Why geeks rule the world but can't sell!

Posted on:29. 08. 2015

By Cliff Findlay

Brilliant minds create disruptive breakthroughs but they must ensure their tech creations push customers’ buttons too.

Across the globe, disruptors, entrepreneurs and creators are putting their brilliant minds to work, creating some truly mind-blowing stuff.

Some of the ideas and creations they come up with are so out of this world that you sit there open mouthed and wonder how on earth they came up with it. You’re sure they will become millionaires by this time next year and kick yourself for not having come up with the concept yourself. We are talking about a special breed here. These are people with minds so advanced in their subject of choice they create breakthrough technology.

We love geeks. As a marketing company, we are fascinated by what they have achieved. We love learning about new stuff and soak it all up like sponges. As you probably know, anyone who has done something rather brilliant loves to tell people about it. When we speak to them they explain everything in great detail, showing us just how awesome what they have created is.

But the problem is, clients simply aren’t interested in all this cleverness and brilliance. Clients don’t give a monkeys about the product, what it can do, how it works, how long it took them to come up with the idea or how the moment of inspiration occurred. They don’t need to know what code it is written in, what light rays are transmitted or that the flux capacitor has been reversed.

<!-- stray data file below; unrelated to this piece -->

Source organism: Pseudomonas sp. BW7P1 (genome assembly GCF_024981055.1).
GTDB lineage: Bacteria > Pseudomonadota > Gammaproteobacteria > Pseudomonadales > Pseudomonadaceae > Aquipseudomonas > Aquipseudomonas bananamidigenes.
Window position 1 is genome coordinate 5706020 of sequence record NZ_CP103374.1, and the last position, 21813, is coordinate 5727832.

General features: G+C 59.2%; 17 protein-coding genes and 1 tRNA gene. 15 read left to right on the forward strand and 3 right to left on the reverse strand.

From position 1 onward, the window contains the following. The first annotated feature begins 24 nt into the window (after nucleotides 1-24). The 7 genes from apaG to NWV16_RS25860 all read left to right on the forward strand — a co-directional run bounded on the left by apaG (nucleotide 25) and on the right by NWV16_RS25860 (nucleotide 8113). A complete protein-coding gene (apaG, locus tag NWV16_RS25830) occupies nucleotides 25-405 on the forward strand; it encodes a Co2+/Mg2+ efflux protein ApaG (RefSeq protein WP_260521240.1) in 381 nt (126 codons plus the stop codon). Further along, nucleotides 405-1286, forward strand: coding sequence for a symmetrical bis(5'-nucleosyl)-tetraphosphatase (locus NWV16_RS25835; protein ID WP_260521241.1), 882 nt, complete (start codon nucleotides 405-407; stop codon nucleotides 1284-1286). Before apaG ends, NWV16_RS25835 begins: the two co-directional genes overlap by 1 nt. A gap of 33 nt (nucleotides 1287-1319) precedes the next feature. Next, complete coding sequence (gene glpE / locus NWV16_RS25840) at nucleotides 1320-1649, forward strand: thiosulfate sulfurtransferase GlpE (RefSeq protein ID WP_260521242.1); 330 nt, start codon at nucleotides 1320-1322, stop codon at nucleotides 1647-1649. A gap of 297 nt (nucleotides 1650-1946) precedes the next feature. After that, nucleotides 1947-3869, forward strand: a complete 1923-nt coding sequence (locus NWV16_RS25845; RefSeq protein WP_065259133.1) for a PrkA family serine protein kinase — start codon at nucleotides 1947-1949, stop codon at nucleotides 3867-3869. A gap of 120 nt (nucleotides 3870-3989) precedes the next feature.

All they want to know is what benefit it brings them. In the simplest of terms, what can it do for me? Sure they think the geek is clever, perhaps they like listening to them and possibly find it all rather interesting. However, that’s where it typically stays… interesting.

Sales isn’t typically the world of the creator, it’s the world where the buyer wants to know what’s in it for them – and quickly. This is where businesses based around tech often make huge mistakes. Most frequently the inventor is the owner of the business, so it makes sense if he or she writes the text, says how to communicate the benefits and does the demonstrations, after all, they created the damn thing, so who better? Well, anyone really.

This can quickly become a huge Achilles heel for the growth of the product and the company, until it brings in a translator, someone who can listen to, understand and rewrite the key functions of the product into key benefits for the user.

Even the Big Boys have managed to get this wrong. Take Microsoft Kin mobile phone. Truly ahead of its time, it allowed social media aggregation, instant messaging, cloud storage, 5 mega pixel camera, streamed music and offered 4 gig of storage and, all of this, back in 2010. But either the market wasn’t ready or the core benefits weren’t explained properly or perhaps it simply didn’t appeal. A mere $2bn dollars later, the concept was shut down.

The Amstrad E-m@iler was Mr Sugar’s personal dream machine (he who said the iPhone wouldn’t survive) it allowed you to email from your office hand set. After total sales of 92,000, losses in the tens of millions and a CEO resignation, Mr Sugar finally gave up on the idea after four years droning on about it.

And finally, the bird trap and cat feeder. The idea was to trap a bird by luring it in with bird feed and then allow a cat to eat it through wire mesh. No, I haven’t made it up, look it up on the internet. Possibly more the idea of a warped mind than a genius, but you get the drift. Lots of money, time, sweat and great ideas, but they simply don’t take off due to poor marketing or the tech not serving a function the market wants.

So what do you do when you have a genius and a brilliant idea? Our suggestion would be to get someone in who can look at it with fresh eyes, who can take a look and see if the market wants it, can understand the benefits it brings and then explain them clearly and succinctly to the market. If you don’t…. well, get ready for many hours of hard work and very little income.

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